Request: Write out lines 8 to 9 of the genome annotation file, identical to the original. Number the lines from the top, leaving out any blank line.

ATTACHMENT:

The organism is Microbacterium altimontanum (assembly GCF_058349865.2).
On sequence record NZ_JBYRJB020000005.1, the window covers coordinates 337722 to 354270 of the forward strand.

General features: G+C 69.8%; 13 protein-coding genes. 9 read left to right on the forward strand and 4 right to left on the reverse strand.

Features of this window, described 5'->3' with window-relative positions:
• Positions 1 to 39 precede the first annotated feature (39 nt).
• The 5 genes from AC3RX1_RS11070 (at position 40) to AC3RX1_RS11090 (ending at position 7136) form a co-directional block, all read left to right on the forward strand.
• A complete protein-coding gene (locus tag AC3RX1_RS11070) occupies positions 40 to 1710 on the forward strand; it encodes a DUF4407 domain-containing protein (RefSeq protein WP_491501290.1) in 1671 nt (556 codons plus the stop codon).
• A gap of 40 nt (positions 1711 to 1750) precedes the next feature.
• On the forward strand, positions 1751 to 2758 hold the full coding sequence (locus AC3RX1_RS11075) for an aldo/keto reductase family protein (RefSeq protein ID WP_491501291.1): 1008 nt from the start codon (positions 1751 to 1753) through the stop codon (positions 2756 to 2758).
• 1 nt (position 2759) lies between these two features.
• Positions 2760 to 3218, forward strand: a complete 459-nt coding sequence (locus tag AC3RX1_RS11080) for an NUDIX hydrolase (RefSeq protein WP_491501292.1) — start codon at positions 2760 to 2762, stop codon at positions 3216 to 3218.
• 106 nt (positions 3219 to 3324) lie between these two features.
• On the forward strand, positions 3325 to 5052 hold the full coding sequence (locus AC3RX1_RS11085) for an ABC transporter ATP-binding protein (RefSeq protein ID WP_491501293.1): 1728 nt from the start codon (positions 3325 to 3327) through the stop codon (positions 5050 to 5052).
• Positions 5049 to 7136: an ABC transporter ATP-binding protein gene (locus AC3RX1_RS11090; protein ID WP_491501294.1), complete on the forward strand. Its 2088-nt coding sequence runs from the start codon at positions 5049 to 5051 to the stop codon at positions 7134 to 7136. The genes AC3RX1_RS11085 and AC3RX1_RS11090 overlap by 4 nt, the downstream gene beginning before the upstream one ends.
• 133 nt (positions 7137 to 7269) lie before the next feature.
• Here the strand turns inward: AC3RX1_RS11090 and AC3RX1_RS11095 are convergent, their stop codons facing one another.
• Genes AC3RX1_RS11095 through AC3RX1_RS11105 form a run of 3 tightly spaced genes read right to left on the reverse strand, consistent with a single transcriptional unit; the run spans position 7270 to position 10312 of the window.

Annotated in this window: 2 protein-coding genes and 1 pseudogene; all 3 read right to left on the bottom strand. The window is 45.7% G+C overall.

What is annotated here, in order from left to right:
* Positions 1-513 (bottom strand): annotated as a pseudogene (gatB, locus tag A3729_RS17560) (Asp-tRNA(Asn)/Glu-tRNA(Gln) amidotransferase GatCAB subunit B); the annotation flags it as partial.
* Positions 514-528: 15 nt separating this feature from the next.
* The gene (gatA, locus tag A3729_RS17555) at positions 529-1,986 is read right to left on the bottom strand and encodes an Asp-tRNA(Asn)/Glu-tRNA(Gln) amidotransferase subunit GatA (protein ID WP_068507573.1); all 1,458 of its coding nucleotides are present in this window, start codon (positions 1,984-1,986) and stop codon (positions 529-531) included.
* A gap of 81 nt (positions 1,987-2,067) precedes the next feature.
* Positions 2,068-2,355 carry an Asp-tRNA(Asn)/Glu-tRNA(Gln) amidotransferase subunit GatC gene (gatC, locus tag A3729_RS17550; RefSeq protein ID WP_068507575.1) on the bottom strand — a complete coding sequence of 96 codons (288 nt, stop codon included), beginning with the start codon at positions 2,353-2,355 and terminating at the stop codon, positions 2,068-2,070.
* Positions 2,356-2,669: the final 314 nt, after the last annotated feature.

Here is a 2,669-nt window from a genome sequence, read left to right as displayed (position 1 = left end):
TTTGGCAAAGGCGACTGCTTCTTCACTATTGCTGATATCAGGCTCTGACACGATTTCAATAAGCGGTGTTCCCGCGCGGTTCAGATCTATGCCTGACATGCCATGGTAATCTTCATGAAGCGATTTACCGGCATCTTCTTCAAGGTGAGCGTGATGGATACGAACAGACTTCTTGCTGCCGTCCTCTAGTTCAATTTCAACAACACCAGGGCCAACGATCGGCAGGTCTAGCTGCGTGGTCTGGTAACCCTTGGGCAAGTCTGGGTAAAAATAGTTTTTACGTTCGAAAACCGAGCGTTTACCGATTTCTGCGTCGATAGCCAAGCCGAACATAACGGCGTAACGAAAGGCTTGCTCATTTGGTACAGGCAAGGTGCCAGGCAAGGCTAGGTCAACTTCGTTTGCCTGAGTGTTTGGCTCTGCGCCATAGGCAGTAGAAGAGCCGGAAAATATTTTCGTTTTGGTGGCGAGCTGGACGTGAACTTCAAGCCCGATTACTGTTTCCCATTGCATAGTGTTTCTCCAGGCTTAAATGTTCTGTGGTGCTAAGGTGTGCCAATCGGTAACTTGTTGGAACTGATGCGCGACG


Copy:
• A gap of 40 nt (positions 1711 to 1750) precedes the next feature.
• On the forward strand, positions 1751 to 2758 hold the full coding sequence (locus AC3RX1_RS11075) for an aldo/keto reductase family protein (RefSeq protein ID WP_491501291.1): 1008 nt from the start codon (positions 1751 to 1753) through the stop codon (positions 2756 to 2758).